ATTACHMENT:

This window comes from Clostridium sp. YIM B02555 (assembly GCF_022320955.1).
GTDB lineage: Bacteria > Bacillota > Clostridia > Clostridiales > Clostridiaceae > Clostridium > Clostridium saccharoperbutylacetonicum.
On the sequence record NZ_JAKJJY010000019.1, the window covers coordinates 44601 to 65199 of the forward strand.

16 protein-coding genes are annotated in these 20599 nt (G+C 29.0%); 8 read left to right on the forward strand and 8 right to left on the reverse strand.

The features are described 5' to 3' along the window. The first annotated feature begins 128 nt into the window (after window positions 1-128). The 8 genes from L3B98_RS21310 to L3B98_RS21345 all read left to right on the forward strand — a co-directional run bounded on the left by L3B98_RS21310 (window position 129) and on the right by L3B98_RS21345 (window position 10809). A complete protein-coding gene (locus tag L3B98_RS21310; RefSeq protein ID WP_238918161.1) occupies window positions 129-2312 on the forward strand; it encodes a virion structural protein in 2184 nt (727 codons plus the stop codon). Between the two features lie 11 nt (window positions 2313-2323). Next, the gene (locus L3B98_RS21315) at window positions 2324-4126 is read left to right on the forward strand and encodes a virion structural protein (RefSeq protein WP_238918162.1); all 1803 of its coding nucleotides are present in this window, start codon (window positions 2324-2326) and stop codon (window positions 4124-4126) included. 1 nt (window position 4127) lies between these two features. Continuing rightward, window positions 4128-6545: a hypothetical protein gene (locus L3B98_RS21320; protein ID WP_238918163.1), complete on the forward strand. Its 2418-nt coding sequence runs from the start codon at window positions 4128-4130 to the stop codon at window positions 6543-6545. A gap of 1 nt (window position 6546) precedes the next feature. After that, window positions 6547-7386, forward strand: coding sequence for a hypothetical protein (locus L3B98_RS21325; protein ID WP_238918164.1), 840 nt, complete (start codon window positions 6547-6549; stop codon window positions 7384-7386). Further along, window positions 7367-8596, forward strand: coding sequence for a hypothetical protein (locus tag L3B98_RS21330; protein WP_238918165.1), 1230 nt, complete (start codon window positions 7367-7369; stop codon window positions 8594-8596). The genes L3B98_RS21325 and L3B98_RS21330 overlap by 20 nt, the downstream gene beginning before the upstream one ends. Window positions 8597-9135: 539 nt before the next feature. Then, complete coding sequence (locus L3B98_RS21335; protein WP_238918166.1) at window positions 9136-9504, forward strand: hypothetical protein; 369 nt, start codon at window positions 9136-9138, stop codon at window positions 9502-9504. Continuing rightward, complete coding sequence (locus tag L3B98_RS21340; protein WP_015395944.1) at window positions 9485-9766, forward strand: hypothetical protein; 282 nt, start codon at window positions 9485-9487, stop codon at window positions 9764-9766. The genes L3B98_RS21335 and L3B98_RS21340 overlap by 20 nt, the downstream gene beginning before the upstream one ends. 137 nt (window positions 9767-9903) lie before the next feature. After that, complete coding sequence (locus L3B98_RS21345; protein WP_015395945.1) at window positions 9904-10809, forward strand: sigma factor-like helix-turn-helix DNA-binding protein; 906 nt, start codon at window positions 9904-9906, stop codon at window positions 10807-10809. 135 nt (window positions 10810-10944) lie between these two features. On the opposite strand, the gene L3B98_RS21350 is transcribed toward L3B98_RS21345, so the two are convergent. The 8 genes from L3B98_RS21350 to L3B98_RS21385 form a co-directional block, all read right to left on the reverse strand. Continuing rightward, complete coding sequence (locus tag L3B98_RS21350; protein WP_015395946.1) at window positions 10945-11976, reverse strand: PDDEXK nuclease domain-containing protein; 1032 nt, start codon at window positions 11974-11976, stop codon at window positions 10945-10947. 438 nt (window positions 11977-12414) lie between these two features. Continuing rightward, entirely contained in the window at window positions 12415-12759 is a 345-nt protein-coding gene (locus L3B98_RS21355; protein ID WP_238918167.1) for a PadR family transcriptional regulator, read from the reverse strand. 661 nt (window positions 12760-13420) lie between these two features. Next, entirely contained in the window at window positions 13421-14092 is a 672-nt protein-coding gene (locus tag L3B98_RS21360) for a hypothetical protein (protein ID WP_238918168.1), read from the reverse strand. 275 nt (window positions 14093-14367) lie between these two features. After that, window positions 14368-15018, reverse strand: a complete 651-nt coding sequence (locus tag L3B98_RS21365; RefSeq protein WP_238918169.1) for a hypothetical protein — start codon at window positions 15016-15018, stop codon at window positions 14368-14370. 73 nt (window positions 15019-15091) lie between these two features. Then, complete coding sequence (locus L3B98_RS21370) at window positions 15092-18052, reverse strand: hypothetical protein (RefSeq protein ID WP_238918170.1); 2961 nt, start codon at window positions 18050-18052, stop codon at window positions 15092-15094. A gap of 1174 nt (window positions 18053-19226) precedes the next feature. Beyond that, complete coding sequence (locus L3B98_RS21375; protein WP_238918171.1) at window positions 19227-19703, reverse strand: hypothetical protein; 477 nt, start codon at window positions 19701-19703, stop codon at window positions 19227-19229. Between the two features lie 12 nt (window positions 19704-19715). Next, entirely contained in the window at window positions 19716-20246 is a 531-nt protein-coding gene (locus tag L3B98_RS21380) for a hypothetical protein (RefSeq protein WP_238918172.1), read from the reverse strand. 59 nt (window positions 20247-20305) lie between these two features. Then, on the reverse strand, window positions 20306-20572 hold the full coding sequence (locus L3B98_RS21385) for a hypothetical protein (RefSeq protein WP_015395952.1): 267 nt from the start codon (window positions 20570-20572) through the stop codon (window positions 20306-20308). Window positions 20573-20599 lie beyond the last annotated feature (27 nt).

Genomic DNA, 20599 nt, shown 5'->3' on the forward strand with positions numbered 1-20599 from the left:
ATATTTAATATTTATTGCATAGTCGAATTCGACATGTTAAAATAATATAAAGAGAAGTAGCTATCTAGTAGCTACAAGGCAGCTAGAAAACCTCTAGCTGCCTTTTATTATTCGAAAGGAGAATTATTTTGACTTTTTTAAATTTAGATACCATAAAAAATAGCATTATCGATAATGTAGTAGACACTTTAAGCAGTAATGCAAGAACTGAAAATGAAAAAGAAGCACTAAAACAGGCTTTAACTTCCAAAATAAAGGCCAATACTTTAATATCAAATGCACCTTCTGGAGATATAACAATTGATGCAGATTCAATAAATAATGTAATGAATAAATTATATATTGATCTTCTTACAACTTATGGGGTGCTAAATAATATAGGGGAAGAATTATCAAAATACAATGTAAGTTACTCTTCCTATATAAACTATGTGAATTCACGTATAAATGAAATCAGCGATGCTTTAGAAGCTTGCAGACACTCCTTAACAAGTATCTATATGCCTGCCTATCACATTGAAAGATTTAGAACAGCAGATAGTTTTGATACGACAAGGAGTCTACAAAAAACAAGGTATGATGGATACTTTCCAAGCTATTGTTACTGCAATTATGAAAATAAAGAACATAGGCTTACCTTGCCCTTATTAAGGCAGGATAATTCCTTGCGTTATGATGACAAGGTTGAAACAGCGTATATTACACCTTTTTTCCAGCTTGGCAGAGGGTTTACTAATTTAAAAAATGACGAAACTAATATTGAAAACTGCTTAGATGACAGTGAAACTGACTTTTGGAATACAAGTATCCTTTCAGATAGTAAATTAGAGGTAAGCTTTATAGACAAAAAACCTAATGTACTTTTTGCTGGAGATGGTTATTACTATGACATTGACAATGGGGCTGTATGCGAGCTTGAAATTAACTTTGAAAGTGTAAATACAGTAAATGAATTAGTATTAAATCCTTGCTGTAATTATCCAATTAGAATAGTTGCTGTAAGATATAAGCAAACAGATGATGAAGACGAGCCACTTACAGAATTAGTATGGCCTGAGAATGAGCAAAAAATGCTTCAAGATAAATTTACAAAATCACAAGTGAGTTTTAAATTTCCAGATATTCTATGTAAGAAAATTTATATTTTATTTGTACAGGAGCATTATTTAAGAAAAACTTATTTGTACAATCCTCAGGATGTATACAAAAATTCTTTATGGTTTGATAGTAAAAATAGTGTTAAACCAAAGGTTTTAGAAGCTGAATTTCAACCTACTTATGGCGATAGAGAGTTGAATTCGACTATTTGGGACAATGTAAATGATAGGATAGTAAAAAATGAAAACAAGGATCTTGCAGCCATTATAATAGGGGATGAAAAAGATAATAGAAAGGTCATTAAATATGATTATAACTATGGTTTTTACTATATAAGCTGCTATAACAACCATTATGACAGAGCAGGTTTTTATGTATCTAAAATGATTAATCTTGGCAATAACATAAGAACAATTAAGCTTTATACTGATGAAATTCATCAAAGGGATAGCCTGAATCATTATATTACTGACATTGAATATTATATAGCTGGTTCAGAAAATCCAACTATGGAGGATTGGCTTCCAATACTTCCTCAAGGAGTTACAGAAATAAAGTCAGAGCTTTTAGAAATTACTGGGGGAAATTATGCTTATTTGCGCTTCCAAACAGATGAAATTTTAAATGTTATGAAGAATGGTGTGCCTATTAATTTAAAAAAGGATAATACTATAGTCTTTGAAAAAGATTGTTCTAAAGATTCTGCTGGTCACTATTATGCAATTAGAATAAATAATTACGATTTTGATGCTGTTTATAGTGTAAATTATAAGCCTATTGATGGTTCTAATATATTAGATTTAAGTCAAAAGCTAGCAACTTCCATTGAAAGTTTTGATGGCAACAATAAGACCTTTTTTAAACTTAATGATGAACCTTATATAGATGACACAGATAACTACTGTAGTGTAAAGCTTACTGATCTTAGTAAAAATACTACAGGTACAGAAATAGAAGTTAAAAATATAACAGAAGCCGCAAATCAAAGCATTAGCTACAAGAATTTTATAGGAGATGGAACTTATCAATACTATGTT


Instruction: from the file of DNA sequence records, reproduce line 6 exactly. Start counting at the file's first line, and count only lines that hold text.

Genomic DNA, 20599 nt, shown 5'->3' on the forward strand with positions numbered 1-20599 from the left: